Winter is here — and for a lot of lifters, that means it’s bulking season. If you’ve been following me on YouTube, you know I’m right there with ya on my quest to move up (long-term) to the 242 lb weight class.
If you want to get big, the equation for success is simple: train hard, sleep a lot, and eat EVERYTHING. But let’s be real: not many people want to get as huge as possible. They want to add quality mass while staying as lean as possible — ain’t nobody wanna lose their abs!
Once you go down the diet road, though, the number of options can get overwhelming. There are so many different diet programs, so many different arguments about macro intake, meal timing, hormonal response, and everything in between that I believe diet is just as complicated, if not more, than programming.
When strength is your main goal, though, you can keep it pretty simple. To prove that, I’m going to analyze three popular diets for strength athletes, run through their pros and cons, and hopefully help you to decide how to come up with the strategy that fits your goals the best.
The Vertical Diet
The Vertical Diet is probably the simplest of all three diets I’m considering in this article. You can find plenty of details and intricacies elsewhere, but here’s the general approach it takes:
- You get all your micronutrients (vitamins, minerals, and all that good stuff) from your base (horizontal) diet. This part of your diet consists of foods like fruits and vegetables, whole eggs, and some dairy products. It was created by Stan Efferding and you can read more details about which foods are best here.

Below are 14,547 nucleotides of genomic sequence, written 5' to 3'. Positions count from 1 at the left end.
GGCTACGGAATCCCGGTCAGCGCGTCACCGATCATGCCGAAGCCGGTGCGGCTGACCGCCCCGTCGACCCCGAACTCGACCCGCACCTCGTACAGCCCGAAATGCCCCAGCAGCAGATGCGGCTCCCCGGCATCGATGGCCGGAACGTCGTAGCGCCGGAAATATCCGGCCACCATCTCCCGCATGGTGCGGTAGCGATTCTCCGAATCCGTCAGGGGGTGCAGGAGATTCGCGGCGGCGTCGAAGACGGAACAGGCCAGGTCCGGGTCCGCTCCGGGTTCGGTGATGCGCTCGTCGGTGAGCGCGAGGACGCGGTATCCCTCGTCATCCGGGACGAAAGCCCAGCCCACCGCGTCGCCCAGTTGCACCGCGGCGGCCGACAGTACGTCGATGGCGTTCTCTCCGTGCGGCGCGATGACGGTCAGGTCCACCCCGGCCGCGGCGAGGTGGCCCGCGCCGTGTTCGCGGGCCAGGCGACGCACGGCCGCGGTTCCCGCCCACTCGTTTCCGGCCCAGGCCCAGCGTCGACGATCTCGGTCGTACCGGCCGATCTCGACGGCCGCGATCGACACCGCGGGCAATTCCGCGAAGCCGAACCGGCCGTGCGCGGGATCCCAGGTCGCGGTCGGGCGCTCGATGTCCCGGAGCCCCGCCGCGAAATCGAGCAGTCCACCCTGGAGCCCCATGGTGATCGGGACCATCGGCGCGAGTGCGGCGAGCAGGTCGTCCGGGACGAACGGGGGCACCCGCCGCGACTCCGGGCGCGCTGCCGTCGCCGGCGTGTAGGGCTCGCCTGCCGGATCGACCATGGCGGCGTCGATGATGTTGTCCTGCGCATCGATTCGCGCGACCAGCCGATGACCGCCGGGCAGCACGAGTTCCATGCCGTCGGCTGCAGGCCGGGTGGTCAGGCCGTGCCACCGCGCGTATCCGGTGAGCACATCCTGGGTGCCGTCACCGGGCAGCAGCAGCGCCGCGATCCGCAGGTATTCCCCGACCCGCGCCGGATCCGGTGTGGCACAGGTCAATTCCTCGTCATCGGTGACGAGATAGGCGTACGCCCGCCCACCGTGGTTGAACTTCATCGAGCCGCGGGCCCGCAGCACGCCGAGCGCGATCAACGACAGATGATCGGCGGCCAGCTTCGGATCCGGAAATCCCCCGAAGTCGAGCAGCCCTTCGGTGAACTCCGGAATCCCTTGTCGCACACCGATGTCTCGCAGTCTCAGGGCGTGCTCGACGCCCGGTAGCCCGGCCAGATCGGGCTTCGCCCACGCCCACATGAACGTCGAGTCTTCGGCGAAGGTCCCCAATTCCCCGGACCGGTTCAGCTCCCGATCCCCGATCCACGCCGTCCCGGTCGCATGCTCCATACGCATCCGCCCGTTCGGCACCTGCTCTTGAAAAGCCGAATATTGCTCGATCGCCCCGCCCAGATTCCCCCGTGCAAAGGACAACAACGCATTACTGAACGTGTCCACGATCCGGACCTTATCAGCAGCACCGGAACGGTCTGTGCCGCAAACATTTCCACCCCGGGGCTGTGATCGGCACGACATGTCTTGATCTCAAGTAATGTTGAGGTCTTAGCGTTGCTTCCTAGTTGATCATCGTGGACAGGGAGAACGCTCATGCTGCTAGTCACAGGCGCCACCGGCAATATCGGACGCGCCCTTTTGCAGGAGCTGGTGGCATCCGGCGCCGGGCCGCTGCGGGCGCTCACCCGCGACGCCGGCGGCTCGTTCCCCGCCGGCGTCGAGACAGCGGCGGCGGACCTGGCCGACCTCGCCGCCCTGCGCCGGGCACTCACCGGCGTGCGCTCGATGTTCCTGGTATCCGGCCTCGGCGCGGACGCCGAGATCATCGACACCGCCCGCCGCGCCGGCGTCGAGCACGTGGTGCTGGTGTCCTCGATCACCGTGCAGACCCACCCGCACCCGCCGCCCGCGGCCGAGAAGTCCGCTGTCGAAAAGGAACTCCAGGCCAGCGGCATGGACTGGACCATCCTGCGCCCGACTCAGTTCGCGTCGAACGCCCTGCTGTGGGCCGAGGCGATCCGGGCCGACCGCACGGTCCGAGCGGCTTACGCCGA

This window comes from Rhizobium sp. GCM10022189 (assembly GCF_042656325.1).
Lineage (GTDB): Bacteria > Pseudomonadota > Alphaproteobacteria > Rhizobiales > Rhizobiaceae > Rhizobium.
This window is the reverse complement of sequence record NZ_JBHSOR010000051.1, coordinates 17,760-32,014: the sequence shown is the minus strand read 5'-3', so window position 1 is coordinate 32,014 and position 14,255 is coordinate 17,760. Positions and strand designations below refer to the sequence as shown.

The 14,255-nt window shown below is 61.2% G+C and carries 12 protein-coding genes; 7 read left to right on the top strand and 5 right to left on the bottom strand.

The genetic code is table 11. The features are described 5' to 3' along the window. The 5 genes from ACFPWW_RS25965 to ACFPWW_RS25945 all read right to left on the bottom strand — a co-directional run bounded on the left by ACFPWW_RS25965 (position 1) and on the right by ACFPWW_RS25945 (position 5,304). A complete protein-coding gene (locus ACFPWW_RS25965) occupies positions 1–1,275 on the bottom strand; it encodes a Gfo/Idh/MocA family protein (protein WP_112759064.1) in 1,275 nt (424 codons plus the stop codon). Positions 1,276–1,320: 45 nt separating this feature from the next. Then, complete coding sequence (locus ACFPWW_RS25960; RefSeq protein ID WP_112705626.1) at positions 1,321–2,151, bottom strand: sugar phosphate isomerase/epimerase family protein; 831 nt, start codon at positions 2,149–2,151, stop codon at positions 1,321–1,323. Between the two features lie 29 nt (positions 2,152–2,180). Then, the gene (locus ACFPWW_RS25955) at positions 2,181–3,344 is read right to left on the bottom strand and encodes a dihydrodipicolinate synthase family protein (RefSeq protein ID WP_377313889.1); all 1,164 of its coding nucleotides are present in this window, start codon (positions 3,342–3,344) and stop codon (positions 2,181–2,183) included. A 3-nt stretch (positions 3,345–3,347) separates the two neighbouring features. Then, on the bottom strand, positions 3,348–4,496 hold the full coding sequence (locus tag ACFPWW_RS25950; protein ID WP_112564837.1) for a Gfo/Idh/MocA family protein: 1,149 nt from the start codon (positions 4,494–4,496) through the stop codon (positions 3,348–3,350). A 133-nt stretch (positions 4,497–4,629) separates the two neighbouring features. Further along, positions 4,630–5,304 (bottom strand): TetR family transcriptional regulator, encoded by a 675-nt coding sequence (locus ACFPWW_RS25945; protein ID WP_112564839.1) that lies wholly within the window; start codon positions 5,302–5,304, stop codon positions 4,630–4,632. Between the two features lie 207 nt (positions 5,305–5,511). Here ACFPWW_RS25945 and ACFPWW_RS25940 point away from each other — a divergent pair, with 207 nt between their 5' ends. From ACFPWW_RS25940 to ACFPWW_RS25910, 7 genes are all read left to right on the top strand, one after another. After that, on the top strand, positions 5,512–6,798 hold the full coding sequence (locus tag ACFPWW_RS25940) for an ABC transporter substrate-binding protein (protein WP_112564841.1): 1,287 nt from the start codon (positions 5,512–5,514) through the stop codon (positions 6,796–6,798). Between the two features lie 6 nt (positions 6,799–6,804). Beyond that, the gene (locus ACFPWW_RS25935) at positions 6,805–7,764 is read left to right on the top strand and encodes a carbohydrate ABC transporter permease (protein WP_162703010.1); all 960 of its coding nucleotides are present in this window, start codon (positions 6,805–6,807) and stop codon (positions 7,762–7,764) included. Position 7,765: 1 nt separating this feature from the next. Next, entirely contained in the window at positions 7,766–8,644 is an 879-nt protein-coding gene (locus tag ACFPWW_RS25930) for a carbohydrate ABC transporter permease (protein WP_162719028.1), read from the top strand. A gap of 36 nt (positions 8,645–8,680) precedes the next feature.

- The majority of your macronutrients come from steak and rice. Want to gain weight? Eat more steak and rice.
Obviously, Stan includes many, many more details, but at a high level, I think this pretty much covers it.
The Vertical Diet is simple, but that’s actually one of its greatest strengths: the simplicity makes it easy to follow. It also consists largely of foods that are easily and quickly digested, and therefore, it’s a good way to gain weight without feeling as sluggish or bloated as you might when consuming a large caloric surplus.
On the other hand, limiting yourself largely to steak and rice can get a bit boring, and the truth is, those foods are relatively low in micronutrients — so while you might be meeting your needs in terms of vitamins and minerals, you could probably do so in a healthier, more fun or interesting way. And isn’t that a big goal of bulking for a lot of people in the first place?
Another potential downside of the vertical diet: it’s expensive. Stan strongly recommends that you choose steak over ground beef, and if you have high caloric needs, the costs can stack up pretty quickly.
- Benefits: easy to follow, easy to consume high amounts of calories
- Drawbacks: relatively low in micronutrients, potentially expensive
Intermittent Fasting definitely can’t be called “boring.” I’ve written about IF for strength athletes before, so I won’t rehash too much here, but instead I’ll point out the more general pros and cons of the approach. As a reminder, IF basically involves fasting for most of the day, with a “feeding window” during which time you consume all of your macros by eating the foods you wish.